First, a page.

And apparently, one can get a lot louder with a scream than a shout. According to the Guinness Book of World Records, the loudest shout was 121.7 dBA by Annalisa Flanagan, shouting the word ‘Quiet!’. And the loudest shout ever recorded is 129 dB (C-Weighted), by Jill Drake. Not surprisingly, both Jill and Annalisa are teachers, who seem to have found a very effective way to deal with unruly classrooms.
Interestingly, one might have a false conception of the diversity of screaming sounds if one’s understanding is based on films. The Wilhelm Scream, a sound sample that has been used in over 300 films. This overuse perhaps gives a certain familiarity to the listener, and lessens the alarming nature of the sound.
I was recently pointed to a blog post about doing a PhD. It had lots of interesting advice, mainly along the lines of ‘if you are finding it difficult, don’t worry, that probably means you’re doing it right.’ True, and good advice to keep in mind for PhD researchers who might be feeling lost in the wilderness. But it reminded me that I’d recently given a talk about PhD research, based on experience I have either examining or supervising dozens of theses, and some of the main points that I made are worth sharing. And I think they are applicable to research-based PhDs across lots of different disciplines.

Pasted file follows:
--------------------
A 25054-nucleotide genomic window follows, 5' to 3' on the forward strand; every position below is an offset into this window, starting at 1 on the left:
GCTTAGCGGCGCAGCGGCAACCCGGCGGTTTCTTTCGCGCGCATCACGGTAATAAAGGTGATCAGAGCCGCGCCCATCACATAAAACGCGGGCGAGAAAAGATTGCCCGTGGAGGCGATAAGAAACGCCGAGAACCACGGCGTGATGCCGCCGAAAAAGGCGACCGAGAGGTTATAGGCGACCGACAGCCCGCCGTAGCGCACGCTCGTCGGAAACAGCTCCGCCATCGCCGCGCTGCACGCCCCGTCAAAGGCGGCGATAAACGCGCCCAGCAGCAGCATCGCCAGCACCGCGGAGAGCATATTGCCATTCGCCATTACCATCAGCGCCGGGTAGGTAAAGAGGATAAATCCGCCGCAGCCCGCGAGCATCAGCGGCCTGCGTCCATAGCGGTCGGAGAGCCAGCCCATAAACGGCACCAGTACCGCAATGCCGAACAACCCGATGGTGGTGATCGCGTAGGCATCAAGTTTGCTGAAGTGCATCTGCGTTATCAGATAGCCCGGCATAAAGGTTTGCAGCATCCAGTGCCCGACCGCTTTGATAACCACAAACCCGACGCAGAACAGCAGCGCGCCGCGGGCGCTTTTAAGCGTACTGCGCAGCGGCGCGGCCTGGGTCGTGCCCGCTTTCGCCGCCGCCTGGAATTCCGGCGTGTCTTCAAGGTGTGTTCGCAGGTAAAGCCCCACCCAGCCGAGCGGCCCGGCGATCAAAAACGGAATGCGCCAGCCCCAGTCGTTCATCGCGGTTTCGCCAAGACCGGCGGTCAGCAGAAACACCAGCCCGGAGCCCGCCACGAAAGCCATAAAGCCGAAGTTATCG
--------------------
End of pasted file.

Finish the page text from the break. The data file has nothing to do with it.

First off, lets think of a few things that a PhD thesis is not supposed to be;
A thesis isn’t easy
See the blog I mentioned above. Easy research may still be publishable, but its not going to make a thesis. If you’re finding it easy, you’re probably missing the point.
A thesis is not only what you already know
I’ve known researchers unwilling to learn a bit of new maths, or learn what’s going on under the hood in the software they use. Expect the research to lead you out of your comfort zone.
A thesis isn’t just something you do to get a phd